The New York Times's fashion critic blasted Rep. Tulsi Gabbard's choice to wear a white pantsuit at Wednesday's Democratic debate but praised a similar look worn by Hillary Clinton during the 2016 campaign.

In a piece called, "Tulsi Gabbard’s White Pantsuit Isn’t Winning," Vanessa Friedman claimed Gabbard's look "leaves a chill" and that "no one seems to care." She also noted how this was the "third" debate in which Gabbard wore the white pantsuit.

"That kind of repetition, especially during events geared toward the public eye, does not happen by accident. There’s a reason she is opting for the imagery; a calculation behind the choice," Friedman wrote. "Part of the muted reaction probably has to do with the fact that Ms. Gabbard has engaged in a pretty public battle with Mrs. Clinton, calling her 'queen of the warmongers' after Mrs. Clinton suggested Ms. Gabbard was the favorite Democratic candidate of the Russians.


Despite the similar outfits, Friedman claimed Clinton's white pantsuit, which she wore to accept the party's nomination at the 2016 Democratic National Convention, became "a cause célèbre" and led to the #WearWhiteToVote hashtag on social media.

Friedman fawned over Clinton's look and linked it to the women's suffrage movement.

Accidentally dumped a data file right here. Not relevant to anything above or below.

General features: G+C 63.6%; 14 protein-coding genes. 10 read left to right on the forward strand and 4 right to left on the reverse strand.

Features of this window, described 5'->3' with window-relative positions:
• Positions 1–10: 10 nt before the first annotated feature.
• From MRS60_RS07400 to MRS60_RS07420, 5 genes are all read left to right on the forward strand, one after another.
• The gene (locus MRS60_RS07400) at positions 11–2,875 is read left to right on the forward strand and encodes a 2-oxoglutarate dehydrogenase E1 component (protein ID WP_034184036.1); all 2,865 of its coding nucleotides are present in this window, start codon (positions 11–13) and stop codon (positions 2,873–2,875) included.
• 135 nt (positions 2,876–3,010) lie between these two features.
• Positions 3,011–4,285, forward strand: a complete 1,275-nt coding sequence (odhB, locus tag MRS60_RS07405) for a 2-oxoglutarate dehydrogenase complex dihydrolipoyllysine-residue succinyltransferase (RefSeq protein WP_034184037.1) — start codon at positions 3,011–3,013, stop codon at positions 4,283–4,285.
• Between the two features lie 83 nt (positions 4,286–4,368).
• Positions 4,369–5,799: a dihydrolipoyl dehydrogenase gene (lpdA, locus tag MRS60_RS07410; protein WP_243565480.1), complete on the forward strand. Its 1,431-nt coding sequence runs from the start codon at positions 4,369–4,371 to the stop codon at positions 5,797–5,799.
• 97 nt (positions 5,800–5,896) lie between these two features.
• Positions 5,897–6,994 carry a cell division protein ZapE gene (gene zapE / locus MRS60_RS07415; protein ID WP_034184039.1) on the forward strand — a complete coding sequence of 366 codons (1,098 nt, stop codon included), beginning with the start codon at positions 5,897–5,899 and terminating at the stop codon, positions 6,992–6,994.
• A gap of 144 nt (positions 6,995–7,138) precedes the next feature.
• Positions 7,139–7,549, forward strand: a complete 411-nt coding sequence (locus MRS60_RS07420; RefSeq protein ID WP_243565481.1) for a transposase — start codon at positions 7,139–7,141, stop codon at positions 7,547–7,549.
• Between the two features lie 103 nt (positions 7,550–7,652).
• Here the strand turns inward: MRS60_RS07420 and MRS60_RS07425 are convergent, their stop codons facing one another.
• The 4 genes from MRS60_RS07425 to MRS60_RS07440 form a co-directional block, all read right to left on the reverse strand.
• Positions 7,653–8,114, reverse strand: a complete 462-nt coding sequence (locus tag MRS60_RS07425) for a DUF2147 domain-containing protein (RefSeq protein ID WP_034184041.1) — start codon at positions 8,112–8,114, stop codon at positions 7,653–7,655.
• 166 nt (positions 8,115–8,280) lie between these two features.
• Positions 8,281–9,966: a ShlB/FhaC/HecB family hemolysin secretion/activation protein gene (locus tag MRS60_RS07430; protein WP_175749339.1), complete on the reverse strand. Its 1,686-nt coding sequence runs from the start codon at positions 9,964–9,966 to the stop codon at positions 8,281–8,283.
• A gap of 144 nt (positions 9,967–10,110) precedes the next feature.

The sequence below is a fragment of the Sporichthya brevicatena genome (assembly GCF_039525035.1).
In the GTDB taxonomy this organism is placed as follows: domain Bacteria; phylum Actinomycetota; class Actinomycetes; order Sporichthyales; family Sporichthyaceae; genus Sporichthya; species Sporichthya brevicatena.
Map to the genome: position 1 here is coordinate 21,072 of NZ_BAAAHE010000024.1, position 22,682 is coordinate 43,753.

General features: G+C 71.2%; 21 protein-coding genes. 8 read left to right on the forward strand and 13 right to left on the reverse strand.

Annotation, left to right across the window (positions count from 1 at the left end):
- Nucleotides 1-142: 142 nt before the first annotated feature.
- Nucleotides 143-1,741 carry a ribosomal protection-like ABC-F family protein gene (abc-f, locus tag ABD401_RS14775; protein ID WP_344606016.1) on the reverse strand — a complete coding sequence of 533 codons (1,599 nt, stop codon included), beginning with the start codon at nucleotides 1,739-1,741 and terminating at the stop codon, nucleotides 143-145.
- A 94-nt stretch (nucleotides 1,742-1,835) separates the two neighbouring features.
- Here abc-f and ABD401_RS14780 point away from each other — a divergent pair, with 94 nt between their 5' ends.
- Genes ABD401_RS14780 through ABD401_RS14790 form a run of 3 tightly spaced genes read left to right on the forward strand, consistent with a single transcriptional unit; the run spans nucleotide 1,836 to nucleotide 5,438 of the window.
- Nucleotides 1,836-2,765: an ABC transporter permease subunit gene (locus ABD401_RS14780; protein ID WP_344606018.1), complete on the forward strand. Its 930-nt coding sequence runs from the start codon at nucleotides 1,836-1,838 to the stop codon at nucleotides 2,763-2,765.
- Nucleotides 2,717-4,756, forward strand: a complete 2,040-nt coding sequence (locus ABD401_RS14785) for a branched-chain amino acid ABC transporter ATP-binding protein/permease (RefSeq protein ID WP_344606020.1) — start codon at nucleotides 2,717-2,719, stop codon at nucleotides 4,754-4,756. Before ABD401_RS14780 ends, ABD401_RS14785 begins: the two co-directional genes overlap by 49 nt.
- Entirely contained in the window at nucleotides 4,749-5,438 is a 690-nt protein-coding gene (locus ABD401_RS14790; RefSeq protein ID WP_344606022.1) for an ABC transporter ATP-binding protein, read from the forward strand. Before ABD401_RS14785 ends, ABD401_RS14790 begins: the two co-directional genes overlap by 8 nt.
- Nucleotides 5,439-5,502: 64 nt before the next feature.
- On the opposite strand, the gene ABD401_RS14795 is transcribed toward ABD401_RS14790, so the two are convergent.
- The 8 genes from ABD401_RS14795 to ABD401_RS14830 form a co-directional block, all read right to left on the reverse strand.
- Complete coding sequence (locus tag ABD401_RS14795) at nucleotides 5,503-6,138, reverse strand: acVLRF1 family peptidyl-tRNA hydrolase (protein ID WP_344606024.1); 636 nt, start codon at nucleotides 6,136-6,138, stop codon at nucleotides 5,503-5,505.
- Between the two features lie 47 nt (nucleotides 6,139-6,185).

"It was not just showing people who do not understand her and who do not trust her who she is as a person, or laying out her policy proposals, but also demonstrating that when she represents them on the world stage, she would do so with that hard-to-pin-down aura of leadership and power. And she did," Friedman wrote at the time. "In her white suit, with her white crew neck underneath, Mrs. Clinton looked supremely unflappable: perfectly tailored and in control. Not a hair out of place (but some hair nicely waved). The kind of person who could carry the nuclear codes with aplomb."

However, in this week's piece, Friedman drew contrasts between Clinton and 2020 hopeful Marianne Williamson's look, which she also wore at a prior debate, and the look of the Hawaii congresswoman.


"Her white suits are not the white suits of Ms. Clinton, nor even the white of Ms. Williamson, whose early appearances in the shade often seemed tied to her wellness gospel and ideas of renewal and rebirth. Rather, they are the white of avenging angels and flaming swords, of somewhat combative righteousness (also cult leaders)," Friedman continued. "And that kind of association, though it can be weirdly compelling, is also not really community building. It sets someone apart, rather than joining others together. It has connotations of the fringe, rather than the center."